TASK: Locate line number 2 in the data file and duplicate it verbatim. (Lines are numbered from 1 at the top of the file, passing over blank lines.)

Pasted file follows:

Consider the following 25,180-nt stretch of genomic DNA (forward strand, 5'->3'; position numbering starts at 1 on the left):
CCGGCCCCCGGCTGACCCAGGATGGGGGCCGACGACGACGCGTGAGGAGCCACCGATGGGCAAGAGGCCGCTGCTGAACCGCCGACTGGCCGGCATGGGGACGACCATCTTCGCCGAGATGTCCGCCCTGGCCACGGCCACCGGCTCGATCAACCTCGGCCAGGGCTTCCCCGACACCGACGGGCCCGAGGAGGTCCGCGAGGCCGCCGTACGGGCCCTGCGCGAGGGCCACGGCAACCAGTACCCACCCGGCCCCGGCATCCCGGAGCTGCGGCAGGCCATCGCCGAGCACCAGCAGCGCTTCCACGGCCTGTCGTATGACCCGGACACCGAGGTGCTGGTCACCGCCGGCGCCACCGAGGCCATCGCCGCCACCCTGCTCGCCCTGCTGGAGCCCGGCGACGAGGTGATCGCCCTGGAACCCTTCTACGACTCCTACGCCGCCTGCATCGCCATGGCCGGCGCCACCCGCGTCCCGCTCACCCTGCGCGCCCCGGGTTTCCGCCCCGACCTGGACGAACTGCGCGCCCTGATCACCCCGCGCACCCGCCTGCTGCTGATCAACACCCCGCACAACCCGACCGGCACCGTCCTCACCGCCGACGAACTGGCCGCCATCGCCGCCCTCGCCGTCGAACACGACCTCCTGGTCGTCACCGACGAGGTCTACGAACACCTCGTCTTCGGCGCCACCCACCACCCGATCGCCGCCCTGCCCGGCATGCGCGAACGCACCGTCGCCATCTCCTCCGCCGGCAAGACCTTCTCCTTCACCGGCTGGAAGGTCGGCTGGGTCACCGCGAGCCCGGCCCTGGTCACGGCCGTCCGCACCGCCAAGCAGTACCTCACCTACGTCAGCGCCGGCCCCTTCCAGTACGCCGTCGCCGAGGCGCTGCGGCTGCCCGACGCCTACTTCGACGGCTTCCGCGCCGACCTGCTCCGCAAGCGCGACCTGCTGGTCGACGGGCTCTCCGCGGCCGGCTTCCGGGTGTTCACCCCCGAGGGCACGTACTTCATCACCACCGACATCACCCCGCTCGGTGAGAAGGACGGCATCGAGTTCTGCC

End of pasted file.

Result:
CCGGCCCCCGGCTGACCCAGGATGGGGGCCGACGACGACGCGTGAGGAGCCACCGATGGGCAAGAGGCCGCTGCTGAACCGCCGACTGGCCGGCATGGGGACGACCATCTTCGCCGAGATGTCCGCCCTGGCCACGGCCACCGGCTCGATCAACCTCGGCCAGGGCTTCCCCGACACCGACGGGCCCGAGGAGGTCCGCGAGGCCGCCGTACGGGCCCTGCGCGAGGGCCACGGCAACCAGTACCCACCCGGCCCCGGCATCCCGGAGCTGCGGCAGGCCATCGCCGAGCACCAGCAGCGCTTCCACGGCCTGTCGTATGACCCGGACACCGAGGTGCTGGTCACCGCCGGCGCCACCGAGGCCATCGCCGCCACCCTGCTCGCCCTGCTGGAGCCCGGCGACGAGGTGATCGCCCTGGAACCCTTCTACGACTCCTACGCCGCCTGCATCGCCATGGCCGGCGCCACCCGCGTCCCGCTCACCCTGCGCGCCCCGGGTTTCCGCCCCGACCTGGACGAACTGCGCGCCCTGATCACCCCGCGCACCCGCCTGCTGCTGATCAACACCCCGCACAACCCGACCGGCACCGTCCTCACCGCCGACGAACTGGCCGCCATCGCCGCCCTCGCCGTCGAACACGACCTCCTGGTCGTCACCGACGAGGTCTACGAACACCTCGTCTTCGGCGCCACCCACCACCCGATCGCCGCCCTGCCCGGCATGCGCGAACGCACCGTCGCCATCTCCTCCGCCGGCAAGACCTTCTCCTTCACCGGCTGGAAGGTCGGCTGGGTCACCGCGAGCCCGGCCCTGGTCACGGCCGTCCGCACCGCCAAGCAGTACCTCACCTACGTCAGCGCCGGCCCCTTCCAGTACGCCGTCGCCGAGGCGCTGCGGCTGCCCGACGCCTACTTCGACGGCTTCCGCGCCGACCTGCTCCGCAAGCGCGACCTGCTGGTCGACGGGCTCTCCGCGGCCGGCTTCCGGGTGTTCACCCCCGAGGGCACGTACTTCATCACCACCGACATCACCCCGCTCGGTGAGAAGGACGGCATCGAGTTCTGCC